Jo-Anne Dillabough

Keynote Video

Jo-Anne Dillabough is Reader in the Sociology of Youth and Global Cultures (Education, Sociology of Education), University of Cambridge. She has been a visiting scholar at universities in Australia, Argentina, Iceland, Norway, and Sweden and was the former David Lam Chair in Multicultural Education, UBC. Dr Dillabough was co-editor of Education, Globalization and Social Change (Oxford University Press, University of Tokyo Press, 2012, with Lauder, Brown and Halsey), Challenging Democracy (Routledge, with M. Arnot), Troubling Gender in Education (with J. McLeod and M. Mills) and was co-editor of Gender and Education from 2012-2016.  Other book publications including Lost Youth in the Global City: Class, Culture and the Urban Imaginary (with J. Kennelly, Routledge). Recent chapter and article publications include: Identity as Other and the Promise of the Narrative Imagination in Educational Theorising: Arendt and Ricoeur (Bloomsbury, 2020, editors Gunter, H. &  Veck, W.) and Youth geographies of urban estrangement in the Canadian city: risk management, race relations and the ‘sacrificial stranger’ (with Yoon, 2018 in Children’s Geographies). Her work focuses largely on the spatialisation of youth disadvantage in ‘global cities’; sociology of education; urban youth histories, race and colonial transformations; the cultural and political geographies of youth activism, Social and Cultural theory & Youth Studies; history and memory studies and education; and Higher Education, State Crises and Populist Imaginaries (Syria).

In all of this work, Dillabough engagesconcepts such as region, space, place, nation, history, memory, empire, and the politics and power underlying knowledge making in research, methods and disciplines. ‘Sociology has always been the discipline driving my work but it never lives on its own in the 'ethnographic imagination'.

Higher Education, Violent Modernities and the ‘Global Present’: The Paradox of Politics and New Populist Imaginaries in HE

Higher Education constitutes a space that calls urgently for new understandings in the contemporary political moment.  One way of establishing such an understanding of HE is to consider more fully the work of political theorists in relation to questions of power in the modern nation-state, particularly as these impinge upon the key problem of the rise of populism in the twenty-first century.  In this task, I argue that a productive conceptual approach is to be found in the recurring idea of political paradox in the political philosophy literature (e.g., Rousseau, Honig, 2007; Laclau, 2005; Mbembe, 2019; Mouffe, 2000a, Mouffe, 2000b; see also Bose, 2019), an idea which I utilize to explore the role of conflicted national politics, moralising state practices, and scientific rationalities in reconfiguring the governing rationales of HE.  Whilst Rousseau’s paradox of politics, as outlined in The Social Contract, is not my particular concern in this reflection, it provides a valuable medium for conceptualising HE as a ‘problem space’ for exploring its role in the emergence of populism in HE (Scott, 1997; 2004; Carr, 2019).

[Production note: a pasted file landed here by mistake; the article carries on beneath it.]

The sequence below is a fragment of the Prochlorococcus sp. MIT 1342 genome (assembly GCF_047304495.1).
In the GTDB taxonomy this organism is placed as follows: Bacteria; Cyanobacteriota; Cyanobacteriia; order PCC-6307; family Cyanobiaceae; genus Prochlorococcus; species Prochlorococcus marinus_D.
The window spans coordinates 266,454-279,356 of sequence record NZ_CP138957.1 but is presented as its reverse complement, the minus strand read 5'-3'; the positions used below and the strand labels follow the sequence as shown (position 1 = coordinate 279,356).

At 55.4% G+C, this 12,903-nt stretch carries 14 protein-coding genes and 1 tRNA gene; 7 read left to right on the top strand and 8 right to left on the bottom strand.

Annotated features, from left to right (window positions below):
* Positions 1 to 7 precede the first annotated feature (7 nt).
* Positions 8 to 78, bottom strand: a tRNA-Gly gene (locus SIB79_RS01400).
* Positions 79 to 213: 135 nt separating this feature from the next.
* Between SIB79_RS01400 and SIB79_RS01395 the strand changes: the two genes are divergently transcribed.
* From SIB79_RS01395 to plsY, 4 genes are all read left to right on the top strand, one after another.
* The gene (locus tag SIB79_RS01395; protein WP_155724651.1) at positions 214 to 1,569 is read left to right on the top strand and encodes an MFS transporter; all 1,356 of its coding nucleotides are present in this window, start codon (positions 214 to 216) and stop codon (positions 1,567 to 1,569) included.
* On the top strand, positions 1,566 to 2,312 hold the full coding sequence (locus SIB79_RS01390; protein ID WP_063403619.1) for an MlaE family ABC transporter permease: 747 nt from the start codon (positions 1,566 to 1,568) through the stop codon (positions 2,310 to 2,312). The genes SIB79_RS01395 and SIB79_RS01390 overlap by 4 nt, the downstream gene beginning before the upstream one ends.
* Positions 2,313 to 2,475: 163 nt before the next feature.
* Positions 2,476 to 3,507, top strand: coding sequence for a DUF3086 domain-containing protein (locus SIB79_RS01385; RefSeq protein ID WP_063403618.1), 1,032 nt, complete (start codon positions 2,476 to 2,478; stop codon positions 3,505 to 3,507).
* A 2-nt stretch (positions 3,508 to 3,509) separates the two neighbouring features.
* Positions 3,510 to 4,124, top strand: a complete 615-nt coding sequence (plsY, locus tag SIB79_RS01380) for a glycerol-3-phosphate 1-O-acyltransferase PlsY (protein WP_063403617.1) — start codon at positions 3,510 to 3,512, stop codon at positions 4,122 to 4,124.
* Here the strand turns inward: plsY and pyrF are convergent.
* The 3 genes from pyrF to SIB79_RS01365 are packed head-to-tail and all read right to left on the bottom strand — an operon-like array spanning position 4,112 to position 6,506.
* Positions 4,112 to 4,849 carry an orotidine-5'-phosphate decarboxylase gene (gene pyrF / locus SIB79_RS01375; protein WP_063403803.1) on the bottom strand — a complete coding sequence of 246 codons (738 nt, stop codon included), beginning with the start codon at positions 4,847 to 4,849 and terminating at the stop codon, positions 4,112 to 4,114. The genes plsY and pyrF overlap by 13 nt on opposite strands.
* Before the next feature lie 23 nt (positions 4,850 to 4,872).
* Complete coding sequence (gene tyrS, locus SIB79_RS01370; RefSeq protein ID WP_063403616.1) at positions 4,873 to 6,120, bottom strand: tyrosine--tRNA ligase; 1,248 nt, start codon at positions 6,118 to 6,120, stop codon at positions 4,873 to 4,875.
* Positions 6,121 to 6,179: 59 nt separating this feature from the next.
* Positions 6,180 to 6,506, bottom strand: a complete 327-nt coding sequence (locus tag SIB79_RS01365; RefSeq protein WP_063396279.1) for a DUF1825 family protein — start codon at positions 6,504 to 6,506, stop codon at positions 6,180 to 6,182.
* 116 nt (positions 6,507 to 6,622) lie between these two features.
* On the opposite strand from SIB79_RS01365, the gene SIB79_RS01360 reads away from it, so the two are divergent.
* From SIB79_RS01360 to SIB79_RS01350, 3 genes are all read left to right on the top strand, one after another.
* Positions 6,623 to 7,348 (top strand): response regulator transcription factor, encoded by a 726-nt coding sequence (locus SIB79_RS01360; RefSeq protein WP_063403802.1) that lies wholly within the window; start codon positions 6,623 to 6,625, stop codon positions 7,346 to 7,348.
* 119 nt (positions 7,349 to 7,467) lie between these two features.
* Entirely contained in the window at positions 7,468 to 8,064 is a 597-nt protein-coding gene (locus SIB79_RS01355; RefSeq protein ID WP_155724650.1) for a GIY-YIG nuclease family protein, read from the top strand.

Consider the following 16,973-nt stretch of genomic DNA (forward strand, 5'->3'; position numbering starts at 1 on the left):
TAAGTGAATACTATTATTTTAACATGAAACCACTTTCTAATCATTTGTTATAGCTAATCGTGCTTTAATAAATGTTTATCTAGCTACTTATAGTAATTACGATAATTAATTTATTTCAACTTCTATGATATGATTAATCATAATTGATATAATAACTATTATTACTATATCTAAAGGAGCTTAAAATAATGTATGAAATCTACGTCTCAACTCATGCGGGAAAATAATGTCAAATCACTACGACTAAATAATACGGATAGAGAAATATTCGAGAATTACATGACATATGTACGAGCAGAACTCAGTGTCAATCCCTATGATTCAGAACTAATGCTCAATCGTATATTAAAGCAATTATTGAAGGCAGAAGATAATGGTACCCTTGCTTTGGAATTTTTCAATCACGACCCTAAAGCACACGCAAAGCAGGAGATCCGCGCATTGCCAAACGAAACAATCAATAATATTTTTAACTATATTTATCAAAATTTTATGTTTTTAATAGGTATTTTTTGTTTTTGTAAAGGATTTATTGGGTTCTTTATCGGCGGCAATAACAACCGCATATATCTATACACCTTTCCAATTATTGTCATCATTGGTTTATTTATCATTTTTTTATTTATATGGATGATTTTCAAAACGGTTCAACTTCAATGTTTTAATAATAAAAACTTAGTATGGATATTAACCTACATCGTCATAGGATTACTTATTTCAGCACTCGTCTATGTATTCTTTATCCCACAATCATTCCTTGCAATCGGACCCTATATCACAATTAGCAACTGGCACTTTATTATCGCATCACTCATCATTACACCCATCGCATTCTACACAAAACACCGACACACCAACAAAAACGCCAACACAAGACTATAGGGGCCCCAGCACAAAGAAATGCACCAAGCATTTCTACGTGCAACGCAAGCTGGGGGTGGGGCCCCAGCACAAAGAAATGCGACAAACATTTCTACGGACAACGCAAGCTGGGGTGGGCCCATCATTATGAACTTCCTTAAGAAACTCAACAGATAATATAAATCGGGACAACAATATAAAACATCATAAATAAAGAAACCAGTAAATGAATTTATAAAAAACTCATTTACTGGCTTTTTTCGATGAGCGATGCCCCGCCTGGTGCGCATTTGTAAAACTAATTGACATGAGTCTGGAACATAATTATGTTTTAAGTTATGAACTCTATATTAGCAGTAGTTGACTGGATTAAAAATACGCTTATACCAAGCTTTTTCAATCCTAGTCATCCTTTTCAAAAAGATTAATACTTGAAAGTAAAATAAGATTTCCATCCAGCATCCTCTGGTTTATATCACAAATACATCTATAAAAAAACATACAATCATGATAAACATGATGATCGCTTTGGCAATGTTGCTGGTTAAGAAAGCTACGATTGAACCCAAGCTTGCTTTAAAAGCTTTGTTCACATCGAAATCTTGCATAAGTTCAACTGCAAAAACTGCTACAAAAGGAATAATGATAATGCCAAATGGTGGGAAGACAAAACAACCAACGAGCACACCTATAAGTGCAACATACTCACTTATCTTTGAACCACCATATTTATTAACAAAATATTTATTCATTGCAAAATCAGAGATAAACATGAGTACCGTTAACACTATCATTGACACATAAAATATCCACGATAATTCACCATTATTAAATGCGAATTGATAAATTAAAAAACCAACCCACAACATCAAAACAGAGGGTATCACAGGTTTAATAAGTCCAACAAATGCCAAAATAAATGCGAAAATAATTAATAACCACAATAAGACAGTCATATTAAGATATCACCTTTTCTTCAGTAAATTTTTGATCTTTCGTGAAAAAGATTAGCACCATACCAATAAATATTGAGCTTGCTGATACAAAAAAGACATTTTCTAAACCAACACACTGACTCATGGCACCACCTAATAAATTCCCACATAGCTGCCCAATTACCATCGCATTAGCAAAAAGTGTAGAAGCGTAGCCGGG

While most definitions of populism are remarkably consistent, the underlying reasons, processes and contextual particularities amongst institutions and groups are contested. Importantly, this definition cannot therefore suffice on its own in comprehending the place of populism in HE. Rather we need to conceptualise HE as an experimental problem space (Jessop, 2015, 2017a, 2017b) where strains of political populism can be energised as an articulated cultural modality of both national governance and transnational influences and conflict. For these reasons I adopt the positions taken broadly by Laclau (2005) of enmity, aggregated aggrievement and politically charged affective sentiments and ruptures as they inhabit modern states and impact on its institutions, one of which is HE (da Silva and Viera, 2019). Fundamental to these ruptures are the political paradoxes that inhere within the aspirations of liberal democracy globally, within nation states, and within liberal institutions such as the university.

In the discussion, I engage the work of political thinkers who have sought to understand the role of modern nation building, the changing features of modern power and authority, and the rise of bureaucracy and technocratic rationalities as they impact upon political institutions – in this case, how they impact particularly upon HE.  I draw chiefly from Hannah Arendt, Bonnie Honig, Chantelle Mouffe, Etienne Balibar, Frederiche Nietzsche, Michel Foucault, Gurminder Bhambra, de Souza Santos and Achilles Mbembe, amongst others, to articulate the paradox that concerns us – to consider how and why populist strains of national and transnational governance may find a home in HE as a consequence of unresolved and contradictory political dilemmas and conflicts. Importantly, in this context, the paradox of politics in HE is not necessarily the naming of a discrete conflict between two political logics or the process of a mass movement seeking to overtake HE in the name of a popular constituency. Rather, it involves a highly complex set of forces - emerging out of the bureaucratic machinery of modernity and the fundamental paradox of liberalism itself - that positions the university as a testing ground for the tasks of politics and governance, particularly in relation to state crises, crises in knowledge making and in critique (see Kosselack, 1979) and geo-political conflicts.

Upcoming ECERs

ECER'24, Nicosia
ECER'25, Belgrade
ECER'26, Tampere
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